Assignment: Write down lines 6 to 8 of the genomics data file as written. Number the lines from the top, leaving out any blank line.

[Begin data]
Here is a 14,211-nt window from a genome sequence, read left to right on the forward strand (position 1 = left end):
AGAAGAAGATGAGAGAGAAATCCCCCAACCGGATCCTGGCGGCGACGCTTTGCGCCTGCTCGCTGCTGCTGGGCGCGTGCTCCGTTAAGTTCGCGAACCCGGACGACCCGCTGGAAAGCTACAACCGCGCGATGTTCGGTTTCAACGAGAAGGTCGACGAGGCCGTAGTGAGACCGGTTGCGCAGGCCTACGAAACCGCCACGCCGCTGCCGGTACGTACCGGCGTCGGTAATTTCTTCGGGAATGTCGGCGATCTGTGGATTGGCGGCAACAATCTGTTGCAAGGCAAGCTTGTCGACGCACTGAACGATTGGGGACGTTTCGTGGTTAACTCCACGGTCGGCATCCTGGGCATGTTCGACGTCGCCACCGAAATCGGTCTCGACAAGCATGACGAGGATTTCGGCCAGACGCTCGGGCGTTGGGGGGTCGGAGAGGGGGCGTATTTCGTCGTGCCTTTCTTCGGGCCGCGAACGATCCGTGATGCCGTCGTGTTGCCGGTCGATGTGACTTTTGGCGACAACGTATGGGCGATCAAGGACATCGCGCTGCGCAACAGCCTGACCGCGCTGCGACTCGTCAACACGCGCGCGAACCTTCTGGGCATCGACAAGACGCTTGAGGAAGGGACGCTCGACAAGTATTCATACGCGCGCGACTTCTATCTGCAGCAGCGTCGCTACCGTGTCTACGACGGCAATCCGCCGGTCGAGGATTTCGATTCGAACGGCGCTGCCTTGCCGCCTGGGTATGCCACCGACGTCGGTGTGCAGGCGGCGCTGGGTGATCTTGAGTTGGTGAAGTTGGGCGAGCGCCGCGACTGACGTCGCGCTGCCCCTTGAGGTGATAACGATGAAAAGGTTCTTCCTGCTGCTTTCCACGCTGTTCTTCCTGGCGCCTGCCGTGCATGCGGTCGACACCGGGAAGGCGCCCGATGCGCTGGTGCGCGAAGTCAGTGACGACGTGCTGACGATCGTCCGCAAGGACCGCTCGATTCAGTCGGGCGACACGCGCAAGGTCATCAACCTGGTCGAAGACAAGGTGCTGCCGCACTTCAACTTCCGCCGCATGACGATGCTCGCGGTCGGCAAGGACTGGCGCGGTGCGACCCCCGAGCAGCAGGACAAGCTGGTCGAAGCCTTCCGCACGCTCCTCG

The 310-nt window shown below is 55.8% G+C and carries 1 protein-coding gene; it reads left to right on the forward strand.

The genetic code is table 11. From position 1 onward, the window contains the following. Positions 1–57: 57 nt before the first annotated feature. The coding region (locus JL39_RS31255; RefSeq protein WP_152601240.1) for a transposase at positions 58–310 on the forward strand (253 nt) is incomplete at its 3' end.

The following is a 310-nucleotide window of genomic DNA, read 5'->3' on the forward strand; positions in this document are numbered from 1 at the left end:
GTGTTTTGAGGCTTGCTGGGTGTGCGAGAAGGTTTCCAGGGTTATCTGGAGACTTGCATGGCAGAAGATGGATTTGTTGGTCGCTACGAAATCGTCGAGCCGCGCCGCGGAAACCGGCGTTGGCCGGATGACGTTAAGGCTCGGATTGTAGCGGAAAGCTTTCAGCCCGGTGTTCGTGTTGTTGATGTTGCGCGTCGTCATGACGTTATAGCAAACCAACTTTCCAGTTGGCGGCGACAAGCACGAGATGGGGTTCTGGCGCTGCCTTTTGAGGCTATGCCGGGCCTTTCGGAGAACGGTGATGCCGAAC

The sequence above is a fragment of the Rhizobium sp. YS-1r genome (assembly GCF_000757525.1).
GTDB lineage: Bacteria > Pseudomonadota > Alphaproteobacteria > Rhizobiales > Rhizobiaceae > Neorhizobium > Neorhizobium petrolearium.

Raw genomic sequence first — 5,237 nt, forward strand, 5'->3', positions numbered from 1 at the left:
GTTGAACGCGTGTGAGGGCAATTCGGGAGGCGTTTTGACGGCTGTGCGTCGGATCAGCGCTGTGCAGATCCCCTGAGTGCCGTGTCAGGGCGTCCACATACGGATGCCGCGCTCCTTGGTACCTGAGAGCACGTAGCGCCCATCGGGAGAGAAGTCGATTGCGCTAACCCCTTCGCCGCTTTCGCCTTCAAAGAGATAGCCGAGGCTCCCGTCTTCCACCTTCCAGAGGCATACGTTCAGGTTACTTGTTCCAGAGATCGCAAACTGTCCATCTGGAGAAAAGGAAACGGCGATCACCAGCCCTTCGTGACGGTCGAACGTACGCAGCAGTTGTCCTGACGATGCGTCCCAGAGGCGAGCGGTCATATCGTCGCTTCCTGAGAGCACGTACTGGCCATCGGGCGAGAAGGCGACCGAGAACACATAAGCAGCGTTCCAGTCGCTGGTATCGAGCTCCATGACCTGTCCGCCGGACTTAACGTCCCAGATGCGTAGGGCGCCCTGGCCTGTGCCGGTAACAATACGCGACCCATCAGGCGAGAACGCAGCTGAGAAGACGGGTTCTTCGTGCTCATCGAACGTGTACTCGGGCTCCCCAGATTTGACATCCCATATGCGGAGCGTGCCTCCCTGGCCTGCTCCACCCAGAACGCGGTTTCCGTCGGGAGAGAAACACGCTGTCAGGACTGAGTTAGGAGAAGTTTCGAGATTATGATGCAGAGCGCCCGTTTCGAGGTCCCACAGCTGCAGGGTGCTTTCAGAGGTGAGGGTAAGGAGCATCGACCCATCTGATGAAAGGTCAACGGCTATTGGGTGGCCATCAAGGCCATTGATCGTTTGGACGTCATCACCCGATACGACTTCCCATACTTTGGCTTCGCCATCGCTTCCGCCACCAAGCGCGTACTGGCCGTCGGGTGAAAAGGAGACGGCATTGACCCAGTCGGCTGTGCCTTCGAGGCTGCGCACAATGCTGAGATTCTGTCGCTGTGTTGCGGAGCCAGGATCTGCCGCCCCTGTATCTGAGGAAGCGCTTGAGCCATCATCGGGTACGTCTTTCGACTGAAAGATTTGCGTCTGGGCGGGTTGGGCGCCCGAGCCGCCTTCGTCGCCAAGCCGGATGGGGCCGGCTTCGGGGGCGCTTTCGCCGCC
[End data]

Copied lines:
GTGTTTTGAGGCTTGCTGGGTGTGCGAGAAGGTTTCCAGGGTTATCTGGAGACTTGCATGGCAGAAGATGGATTTGTTGGTCGCTACGAAATCGTCGAGCCGCGCCGCGGAAACCGGCGTTGGCCGGATGACGTTAAGGCTCGGATTGTAGCGGAAAGCTTTCAGCCCGGTGTTCGTGTTGTTGATGTTGCGCGTCGTCATGACGTTATAGCAAACCAACTTTCCAGTTGGCGGCGACAAGCACGAGATGGGGTTCTGGCGCTGCCTTTTGAGGCTATGCCGGGCCTTTCGGAGAACGGTGATGCCGAAC

The sequence above is a fragment of the Rhizobium sp. YS-1r genome (assembly GCF_000757525.1).
GTDB lineage: Bacteria > Pseudomonadota > Alphaproteobacteria > Rhizobiales > Rhizobiaceae > Neorhizobium > Neorhizobium petrolearium.